Why do hundreds of thousands of people, many of whom would never visit an art gallery, spend a few hours every November filing along a narrow cliff-top path past sculpture?
Simply because there is no public art event, anywhere in the world, as spectacular or as much fun as this one. No, I haven’t seen them all, but I defy anything to beat this.
I have seen the spin-off sculpture by the sea in Aarhus, Denmark and the Artzuid project in Amsterdam, which ran for months and featured big names like Rodin and Dali. They too were excellent, but neither came close to matching the excitement and interest generated by the Sydney event.
David Handley, the show’s founding director, put his finger on it in his interview with the Sydney Morning Herald. ‘The location by the sea has a lot to do with it.’
More than a lot, I would say. Where else within a kilometre or so can you find clifftops, beach, grassy knolls, crashing surf and the chance of seeing whales passing?
Walking from Bondi to Tamarama is a fine thing to do at any time of year. It wouldn’t matter too much if the sculpture were second rate, but in fact it’s very good. This year’s exhibition features Bert Flugelman, Anthony Caro, Ken Unsworth and Chinese sculptors Chen Wen Ling and Wang Shugang.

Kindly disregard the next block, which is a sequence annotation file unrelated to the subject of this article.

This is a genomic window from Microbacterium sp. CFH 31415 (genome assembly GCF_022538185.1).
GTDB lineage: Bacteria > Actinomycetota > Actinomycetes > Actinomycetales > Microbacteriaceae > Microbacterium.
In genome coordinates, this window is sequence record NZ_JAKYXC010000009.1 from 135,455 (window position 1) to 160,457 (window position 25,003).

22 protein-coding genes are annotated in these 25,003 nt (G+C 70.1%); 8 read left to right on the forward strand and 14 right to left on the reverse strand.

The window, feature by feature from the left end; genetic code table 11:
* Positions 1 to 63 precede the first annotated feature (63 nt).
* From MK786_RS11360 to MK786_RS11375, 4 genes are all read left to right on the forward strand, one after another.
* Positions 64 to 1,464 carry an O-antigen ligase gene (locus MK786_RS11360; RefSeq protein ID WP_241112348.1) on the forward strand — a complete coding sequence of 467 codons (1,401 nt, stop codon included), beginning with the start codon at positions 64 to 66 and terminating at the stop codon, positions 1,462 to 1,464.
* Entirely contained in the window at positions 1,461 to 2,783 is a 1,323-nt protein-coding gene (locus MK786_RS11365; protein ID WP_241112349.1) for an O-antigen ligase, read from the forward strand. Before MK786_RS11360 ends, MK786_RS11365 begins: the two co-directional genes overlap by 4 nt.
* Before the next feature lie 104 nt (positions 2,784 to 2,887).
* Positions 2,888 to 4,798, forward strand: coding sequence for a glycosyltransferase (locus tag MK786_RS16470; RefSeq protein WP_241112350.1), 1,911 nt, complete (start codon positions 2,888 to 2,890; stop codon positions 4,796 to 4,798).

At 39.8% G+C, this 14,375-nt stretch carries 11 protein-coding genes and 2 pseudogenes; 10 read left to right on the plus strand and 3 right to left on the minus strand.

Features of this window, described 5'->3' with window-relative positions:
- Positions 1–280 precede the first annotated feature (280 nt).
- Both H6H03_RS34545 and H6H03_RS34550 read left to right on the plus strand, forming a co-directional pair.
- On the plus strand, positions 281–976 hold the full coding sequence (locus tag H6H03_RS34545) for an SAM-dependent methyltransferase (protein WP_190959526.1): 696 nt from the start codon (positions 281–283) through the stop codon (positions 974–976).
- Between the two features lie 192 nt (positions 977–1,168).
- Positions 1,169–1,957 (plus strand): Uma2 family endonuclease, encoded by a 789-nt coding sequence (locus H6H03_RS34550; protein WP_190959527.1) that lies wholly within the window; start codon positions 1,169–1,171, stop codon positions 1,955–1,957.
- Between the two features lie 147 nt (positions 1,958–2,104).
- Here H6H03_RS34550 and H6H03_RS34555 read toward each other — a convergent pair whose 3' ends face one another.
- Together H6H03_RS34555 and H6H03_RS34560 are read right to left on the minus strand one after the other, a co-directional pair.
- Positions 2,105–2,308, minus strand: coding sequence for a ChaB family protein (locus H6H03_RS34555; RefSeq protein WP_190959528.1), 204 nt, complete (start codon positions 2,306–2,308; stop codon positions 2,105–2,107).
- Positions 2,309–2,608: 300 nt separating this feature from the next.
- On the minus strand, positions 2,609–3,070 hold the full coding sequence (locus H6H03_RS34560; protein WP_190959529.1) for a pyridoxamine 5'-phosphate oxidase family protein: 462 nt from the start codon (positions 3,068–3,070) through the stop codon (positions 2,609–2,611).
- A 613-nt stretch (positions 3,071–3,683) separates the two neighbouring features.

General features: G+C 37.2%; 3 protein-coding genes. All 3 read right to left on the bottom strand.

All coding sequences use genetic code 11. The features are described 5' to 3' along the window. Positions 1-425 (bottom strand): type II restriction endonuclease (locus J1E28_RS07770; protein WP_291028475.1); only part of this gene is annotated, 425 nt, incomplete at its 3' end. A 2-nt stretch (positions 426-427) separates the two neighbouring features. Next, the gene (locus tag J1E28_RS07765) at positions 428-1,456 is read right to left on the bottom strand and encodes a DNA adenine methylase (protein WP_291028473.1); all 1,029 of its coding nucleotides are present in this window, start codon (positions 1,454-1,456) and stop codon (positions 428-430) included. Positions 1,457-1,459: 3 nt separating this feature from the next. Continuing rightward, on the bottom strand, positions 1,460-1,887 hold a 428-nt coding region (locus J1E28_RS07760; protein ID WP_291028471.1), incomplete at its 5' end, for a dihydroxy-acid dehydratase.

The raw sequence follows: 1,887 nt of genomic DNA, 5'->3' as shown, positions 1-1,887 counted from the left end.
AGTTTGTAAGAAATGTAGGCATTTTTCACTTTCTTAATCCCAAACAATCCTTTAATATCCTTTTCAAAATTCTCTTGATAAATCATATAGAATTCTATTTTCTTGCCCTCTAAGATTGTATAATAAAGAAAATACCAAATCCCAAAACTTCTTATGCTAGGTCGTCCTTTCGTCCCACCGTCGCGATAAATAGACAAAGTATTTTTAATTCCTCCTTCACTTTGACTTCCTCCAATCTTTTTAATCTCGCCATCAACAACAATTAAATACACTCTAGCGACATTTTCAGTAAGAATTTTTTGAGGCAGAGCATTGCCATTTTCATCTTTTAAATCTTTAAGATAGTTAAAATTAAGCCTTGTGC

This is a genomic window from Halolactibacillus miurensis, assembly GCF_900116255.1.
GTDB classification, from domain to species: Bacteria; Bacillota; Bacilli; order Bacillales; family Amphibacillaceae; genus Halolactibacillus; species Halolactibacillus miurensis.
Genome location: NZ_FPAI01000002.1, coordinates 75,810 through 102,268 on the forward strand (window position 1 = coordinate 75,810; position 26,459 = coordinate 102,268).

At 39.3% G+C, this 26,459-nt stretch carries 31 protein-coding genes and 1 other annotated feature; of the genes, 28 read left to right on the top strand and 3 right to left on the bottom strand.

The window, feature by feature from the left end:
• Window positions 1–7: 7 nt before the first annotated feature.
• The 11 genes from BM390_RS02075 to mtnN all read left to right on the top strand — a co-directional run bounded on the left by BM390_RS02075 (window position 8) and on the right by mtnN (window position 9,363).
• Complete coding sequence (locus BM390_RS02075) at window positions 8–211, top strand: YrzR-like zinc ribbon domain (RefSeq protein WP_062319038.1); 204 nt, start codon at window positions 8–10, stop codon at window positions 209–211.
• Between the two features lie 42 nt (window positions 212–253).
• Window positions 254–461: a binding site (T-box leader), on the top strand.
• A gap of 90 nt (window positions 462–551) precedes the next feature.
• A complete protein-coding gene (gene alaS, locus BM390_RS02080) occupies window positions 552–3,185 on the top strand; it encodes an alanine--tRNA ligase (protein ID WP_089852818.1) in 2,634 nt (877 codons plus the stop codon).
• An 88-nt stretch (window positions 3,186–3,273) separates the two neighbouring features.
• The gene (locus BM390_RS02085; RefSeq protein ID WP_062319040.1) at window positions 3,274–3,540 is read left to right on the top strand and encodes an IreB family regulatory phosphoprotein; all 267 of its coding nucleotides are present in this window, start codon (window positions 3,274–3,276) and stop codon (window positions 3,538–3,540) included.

‘People love the surprise and delight of some of the works. And, if there’s a particular sculpture they don’t like, they just walk straight past them,’ Handley said. ‘They don’t feel as if anyone is looking over their shoulder and saying they don’t have what it takes to understand the show. That’s a big part of it. It’s the beach. People don’t wear much at the beach – we let our guard down. People can walk past.’ Read more here.
And I did like this work by Richard Tipping…
There’s something very democratic about placing art out in the domain of the joggers and dog walkers. The expert jury chooses winners in various categories, and people can scoff ‘What could they possibly see in that rubbish?’, then cast their own vote in the people’s choice award.
Most interesting I find the work that refers to its setting. Sculptors can float their work in the water, or perch it on a headland to provide a frame for the horizon. They can place it in a rock crevice or tumbling down a grassy slope. Kinetic work moves with every breath of wind off the sea. Memorable works from past exhibitions were the melting ice-cream van and the toddler lost on the beach.
When the show opens there is no entrance fee, no pressure to buy, it’s BYO drinks and nibbles and there’s no dress code.
Sculpture by the Sea is on in Sydney until November 20, 2011. Everybody is welcome.
More sculpture tomorrow – promise.